My friend Jon was here this weekend for a party. We’ve known each other since we were 13 and both campers at a YMCA summer camp outside of Port Jervis, NY. My twins were on my wife and my laps and Jon was playing guitar as he often did by the fire when we were Counselors-in-Training, living in an isolated group of tents away from the main camp cabins. The weather had been perfect, the garden had performed admirably and life was good.
And then it came to me…I have completely patterned my life after my summer camp experience…nature, a diverse group of close friends, live music, kids, doing lots of different things that were important enough to work on in a relaxed, non-Scout way. Nine years of Y camps, four years for one-month and five years for the (now unheard) duration of eight weeks. Each year was different, partly because each year I was different and partly because the campers and staff were different.
My camp ‘career’ stretched from the late fifties to the mid to late 60’s and passed through a love affair with sports through a love affair with 1960’s folk music through a few love affairs themselves. I went in that time from the Yankees and our ‘faux’ Native American dances, through Civil Rights and anti-war activism. I lived day to day with kids and staff that were representative of New York City’s economic and cultural diversity. I bested the sons of Roy Campanella, Sugar Ray Robinson and Hector Lopez for the first base All Star position. I was a camp bugler for three years and played taps over the lake to hear its romantic echo and I listened after lunch to a 14 year old boy with two first names play a rickety old piano as others played ping-pong and flirted with girls. I believe Billy Joel was his name.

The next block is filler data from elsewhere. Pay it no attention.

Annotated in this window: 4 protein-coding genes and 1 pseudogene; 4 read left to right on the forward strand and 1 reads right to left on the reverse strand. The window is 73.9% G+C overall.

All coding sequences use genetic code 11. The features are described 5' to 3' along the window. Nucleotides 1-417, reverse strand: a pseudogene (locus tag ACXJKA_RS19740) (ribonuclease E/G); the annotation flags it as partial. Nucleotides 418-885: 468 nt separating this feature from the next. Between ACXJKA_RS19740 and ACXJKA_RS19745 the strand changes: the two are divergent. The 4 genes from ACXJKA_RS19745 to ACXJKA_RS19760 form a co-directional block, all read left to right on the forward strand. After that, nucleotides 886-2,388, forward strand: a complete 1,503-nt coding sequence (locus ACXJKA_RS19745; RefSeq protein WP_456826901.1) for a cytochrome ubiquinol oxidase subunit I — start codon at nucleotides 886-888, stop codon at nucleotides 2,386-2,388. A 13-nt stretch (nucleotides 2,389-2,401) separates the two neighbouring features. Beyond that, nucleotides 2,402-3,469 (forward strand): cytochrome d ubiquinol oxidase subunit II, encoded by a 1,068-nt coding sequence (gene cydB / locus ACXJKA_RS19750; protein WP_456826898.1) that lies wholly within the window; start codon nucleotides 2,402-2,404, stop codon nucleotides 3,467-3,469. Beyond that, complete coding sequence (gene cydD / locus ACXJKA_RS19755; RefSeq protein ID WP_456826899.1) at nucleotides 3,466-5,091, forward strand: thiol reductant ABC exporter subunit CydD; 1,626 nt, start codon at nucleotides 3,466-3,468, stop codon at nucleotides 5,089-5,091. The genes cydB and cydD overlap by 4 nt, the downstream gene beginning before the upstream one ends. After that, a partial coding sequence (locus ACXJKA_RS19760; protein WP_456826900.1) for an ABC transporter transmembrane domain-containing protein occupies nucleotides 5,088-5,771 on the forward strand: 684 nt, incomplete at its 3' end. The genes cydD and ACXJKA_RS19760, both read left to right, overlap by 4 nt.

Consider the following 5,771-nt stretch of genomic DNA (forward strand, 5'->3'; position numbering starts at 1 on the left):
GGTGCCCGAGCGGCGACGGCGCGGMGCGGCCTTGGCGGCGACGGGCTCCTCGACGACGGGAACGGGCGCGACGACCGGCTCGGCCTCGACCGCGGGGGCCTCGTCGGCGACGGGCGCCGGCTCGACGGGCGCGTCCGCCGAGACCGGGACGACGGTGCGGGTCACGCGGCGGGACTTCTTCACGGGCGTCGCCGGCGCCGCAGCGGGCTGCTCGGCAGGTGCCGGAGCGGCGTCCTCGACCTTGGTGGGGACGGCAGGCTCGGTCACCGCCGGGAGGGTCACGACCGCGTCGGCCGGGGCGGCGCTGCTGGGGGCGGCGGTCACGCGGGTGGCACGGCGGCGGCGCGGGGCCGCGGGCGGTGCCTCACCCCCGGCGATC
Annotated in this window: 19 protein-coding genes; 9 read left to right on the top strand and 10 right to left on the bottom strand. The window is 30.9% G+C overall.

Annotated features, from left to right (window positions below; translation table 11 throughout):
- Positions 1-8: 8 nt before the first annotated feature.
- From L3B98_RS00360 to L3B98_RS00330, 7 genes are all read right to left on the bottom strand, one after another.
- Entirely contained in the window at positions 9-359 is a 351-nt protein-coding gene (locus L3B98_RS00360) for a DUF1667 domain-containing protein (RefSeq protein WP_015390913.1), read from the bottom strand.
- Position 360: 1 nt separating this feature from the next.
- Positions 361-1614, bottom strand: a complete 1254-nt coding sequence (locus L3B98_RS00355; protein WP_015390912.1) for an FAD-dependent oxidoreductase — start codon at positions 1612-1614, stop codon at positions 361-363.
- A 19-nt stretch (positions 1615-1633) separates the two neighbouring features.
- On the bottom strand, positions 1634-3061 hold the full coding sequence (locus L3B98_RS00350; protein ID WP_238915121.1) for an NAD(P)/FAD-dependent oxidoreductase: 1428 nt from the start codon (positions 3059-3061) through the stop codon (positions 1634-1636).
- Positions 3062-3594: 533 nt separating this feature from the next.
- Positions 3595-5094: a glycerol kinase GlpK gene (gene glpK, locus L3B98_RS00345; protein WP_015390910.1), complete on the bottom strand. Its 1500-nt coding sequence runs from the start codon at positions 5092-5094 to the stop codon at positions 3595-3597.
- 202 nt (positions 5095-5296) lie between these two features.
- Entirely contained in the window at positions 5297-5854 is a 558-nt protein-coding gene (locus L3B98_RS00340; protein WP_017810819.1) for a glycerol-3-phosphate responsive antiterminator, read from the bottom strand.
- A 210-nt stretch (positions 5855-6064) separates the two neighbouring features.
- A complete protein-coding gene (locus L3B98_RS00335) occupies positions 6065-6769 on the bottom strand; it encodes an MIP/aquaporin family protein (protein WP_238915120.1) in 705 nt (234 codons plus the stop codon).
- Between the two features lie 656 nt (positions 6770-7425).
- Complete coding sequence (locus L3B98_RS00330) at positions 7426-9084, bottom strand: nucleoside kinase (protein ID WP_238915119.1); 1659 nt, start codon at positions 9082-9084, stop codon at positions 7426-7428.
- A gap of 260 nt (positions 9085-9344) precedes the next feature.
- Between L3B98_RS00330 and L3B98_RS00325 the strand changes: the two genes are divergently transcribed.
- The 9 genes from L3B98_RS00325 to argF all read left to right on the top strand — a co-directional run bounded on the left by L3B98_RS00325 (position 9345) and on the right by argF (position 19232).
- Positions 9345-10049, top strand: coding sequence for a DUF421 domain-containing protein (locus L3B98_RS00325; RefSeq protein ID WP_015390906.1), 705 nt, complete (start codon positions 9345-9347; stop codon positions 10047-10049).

Sure, I’ve perhaps whitewashed the camp experience a bit. I was not always popular, not always successful, not always entertained, but I was always more ‘myself’ than I ever was at home. That was probably the most important thing I took from my summer camp experience, even more than the half finished lanyards and broken slip-cast pottery.
Originating in the late 1800’s but really coming to fruition in the early 20th century, summer camps were merely a way to introduce nature into the increasingly industrialized adolescent life. They also provided a space away from the structure and regiment of school, a worry that still holds true today. Though currently kids can choose from a wide array of different sport camps, art camps, travel camps, religious camps, computer camps, even weight-loss camps…all seemingly very structured! So here’s to the history summer camps, may they continue to provide a safe space for children to grow, make mistakes, and even meet a famous musician…